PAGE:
The FIM Side Car record is a soft one, I believe 169 mph. The Vincent streamliner will have no problem exceeding 169 mph, which will allow it to make a return run in two hours. The alternative, without the side car, would be that I would have to run within 5% of the World Record which is at 350 mph to make a return within two hours. This would probably not be possible, as the liner is still in teething and tuning mode. I would then have to (according to the Bub rules) get back in line behind all the slower sit on bikes, and wait for probably five or so hours for my turn again, and then only go if the wind permits. So this is my plan to circumvent the unfortunate situation in which Black Lightning finds herself. I hope to exceed the FIM Side Car record on the first two passes. They will be made within two hours of each other, then I intend to go to impound and declare that I want to keep running the motorcycle to up my Side Car Record. By the way, I've drilled a hole in each fin on the cylinder heads and the cylinder muffs, so the scrutineers can seal the engines. I can then proceed upping the record without disassembling the engines for displacement check. I plan to use these increments in upping the record to allow more runs per day for tuning. I feel this is a must for the anticipated success of the Vincent streamliner for '08.
My intentions are to tune the bike to it's potential. After 330 mph is reached with the side car, I'll change classes by removing the side car and go for the FIM and AMA records.
A couple of weeks ago, after finishing the last of the fiberglass work on the new streamliner body, I started working on the side car that will be used in the 2008 attempt.
I guess first I should tell you what constitutes a side car for Land Speed Records.
1. The side car must meet all requirements to qualify for tech inspection. All bolts affixing side car to motorcycle, and all bolts pertaining to the side car itself, require safety wiring.
2. The side car, if not permanently mounted, must be affixed at three points to the motorcycle.
3. The side car wheel must be covered with a fender.
4. The rider platform must have a minimum dimension of 12"X 32".
5. The side car and motorcycle must make two tracks, with a minimum distance between the two tracks of 32".
6. The minimum diameter of the side car wheel can be no less than 10".
7. Streamliner side car rules prohibit passengers. In lieu of this, side cars must contain a minimum of 135 pounds of ballast.
So there you have it. That's what constitutes a side car for LSR competition.
I built the wheel out of 70/75 T6 aluminum. The diameter wound up 12 and 7/8 inches. I employed two roller bearings, spacing 2 and 1/2 inches apart. The footprint of the wheel is flat with rounded edges and measures 2 and 1/2 inches. Haven't figured out what the rpm of the wheel will be at 330 mph. Maybe one of you guys want to take a stab at it. It would be interesting because it'll be whizzing right along. The only other feature of the wheel is that it has a three spoke pattern.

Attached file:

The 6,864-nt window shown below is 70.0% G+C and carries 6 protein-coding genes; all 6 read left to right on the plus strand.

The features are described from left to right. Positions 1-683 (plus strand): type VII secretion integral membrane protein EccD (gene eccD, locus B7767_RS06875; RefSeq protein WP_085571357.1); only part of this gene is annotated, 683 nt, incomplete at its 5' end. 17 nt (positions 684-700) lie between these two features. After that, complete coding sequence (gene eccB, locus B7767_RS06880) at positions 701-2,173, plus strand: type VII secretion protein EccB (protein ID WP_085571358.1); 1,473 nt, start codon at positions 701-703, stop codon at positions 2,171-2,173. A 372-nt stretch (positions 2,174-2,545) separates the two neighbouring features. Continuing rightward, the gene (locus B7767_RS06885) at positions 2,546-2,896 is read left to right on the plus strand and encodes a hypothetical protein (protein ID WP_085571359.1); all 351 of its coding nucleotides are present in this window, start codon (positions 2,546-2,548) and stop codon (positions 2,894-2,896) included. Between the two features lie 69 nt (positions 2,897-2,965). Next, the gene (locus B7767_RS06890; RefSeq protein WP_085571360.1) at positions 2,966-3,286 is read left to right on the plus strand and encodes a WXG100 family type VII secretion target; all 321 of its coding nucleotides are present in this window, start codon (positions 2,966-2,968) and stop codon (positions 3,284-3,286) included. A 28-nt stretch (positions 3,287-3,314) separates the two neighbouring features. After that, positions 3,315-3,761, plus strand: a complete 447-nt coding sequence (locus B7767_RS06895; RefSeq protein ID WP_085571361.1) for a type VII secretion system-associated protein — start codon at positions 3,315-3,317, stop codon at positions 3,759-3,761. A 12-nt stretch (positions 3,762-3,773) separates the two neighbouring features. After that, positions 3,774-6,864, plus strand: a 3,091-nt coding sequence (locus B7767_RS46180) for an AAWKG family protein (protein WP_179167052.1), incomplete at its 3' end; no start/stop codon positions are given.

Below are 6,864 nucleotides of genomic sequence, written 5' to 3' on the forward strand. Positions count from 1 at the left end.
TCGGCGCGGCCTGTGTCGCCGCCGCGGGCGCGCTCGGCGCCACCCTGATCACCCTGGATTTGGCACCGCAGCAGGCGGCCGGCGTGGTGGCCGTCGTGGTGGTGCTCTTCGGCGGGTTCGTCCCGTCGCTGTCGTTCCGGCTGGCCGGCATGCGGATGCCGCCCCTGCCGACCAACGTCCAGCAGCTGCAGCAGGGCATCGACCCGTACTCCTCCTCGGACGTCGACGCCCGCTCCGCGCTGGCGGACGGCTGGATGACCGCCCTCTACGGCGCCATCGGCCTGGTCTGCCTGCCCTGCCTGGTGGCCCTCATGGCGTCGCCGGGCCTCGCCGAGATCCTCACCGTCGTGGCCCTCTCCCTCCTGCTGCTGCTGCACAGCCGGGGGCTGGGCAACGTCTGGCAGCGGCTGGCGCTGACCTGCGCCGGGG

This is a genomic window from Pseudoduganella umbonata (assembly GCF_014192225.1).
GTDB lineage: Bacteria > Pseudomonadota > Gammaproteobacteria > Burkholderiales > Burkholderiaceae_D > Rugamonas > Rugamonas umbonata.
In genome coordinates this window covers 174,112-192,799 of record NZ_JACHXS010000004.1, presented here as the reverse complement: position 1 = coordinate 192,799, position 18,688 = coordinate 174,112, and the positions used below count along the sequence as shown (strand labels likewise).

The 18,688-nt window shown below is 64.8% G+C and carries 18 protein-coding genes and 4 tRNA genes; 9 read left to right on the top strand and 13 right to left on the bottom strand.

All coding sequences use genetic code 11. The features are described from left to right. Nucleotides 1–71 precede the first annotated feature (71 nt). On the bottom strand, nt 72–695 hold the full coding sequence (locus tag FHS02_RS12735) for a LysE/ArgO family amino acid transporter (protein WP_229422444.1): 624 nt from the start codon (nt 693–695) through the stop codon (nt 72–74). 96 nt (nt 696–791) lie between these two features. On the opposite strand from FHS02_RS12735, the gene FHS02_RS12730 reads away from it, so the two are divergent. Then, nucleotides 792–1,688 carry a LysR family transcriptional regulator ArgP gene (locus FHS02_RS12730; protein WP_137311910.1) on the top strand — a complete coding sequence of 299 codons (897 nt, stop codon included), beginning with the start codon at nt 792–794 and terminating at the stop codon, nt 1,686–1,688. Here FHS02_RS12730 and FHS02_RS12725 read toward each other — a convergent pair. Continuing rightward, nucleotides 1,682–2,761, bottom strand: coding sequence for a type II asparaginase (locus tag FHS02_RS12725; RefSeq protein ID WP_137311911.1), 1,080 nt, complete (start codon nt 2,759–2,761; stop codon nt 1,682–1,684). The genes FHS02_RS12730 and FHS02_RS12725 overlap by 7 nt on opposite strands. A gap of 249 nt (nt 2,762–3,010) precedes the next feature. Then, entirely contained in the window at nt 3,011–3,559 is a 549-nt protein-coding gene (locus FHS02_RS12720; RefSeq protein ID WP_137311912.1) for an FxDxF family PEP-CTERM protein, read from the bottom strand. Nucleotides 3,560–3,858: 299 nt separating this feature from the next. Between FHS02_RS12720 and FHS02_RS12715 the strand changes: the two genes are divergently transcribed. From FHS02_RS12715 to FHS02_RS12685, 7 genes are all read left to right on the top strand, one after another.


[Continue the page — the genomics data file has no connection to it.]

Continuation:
The framework of the side car is made from 4130 tubing, .083 thickness, 1 and 5/8 inches in diameter.
The side car plugs in to three perpendicular tubes affixed by welding to the bottom three rails of the mid-section of the frame. The side car is plugged into the streamliner in much the same way as you would plug into an electrical outlet. The tubes on the frame are capped on the end and have a 7/16" hole. Three 7/16" bolts are used to pull the three side car inserts through the tubing to their stop. Kiss was used here, and the system winds up super, super strong.
The ballast consists of four 1/2" thick steel plates. Total square inches of the plates is 1008. The ballast weighs in at 140 pounds, and is bolted between three framework tubing. In doing this, the ballast didn't increase the frontal area, the plates nestle between the tubing quite nicely. The bottom three tubing rails on the frame of the streamliner where attached, have a four degree upwards angle to the rear, therefore the side car platform, when mounted to the frame will give an additional down force.
The rear tube of the framework to the side car, the perpendicular one, has a clinching section, one foot in length. The best way to explain this would be that it's like the clenching ring on an Amal carburetor, which clamps the carburetor to the spigot manifold. Same principle, only the side car frame's clincher is 1 foot long and has 8 bolts to squeeze it together. The reason for building this is to allow for adjustment of the side car wheel axle in relation to the streamliner's perpendicular position. A shaft, 1 foot long, is slid into the clincher. A 1/2" plate X 4" X 6" is welded to the end of the shaft. The axle of the side car wheel is welded to the plate as well, allowing a quadrant action between the axle and the shaft. Again Kiss was used.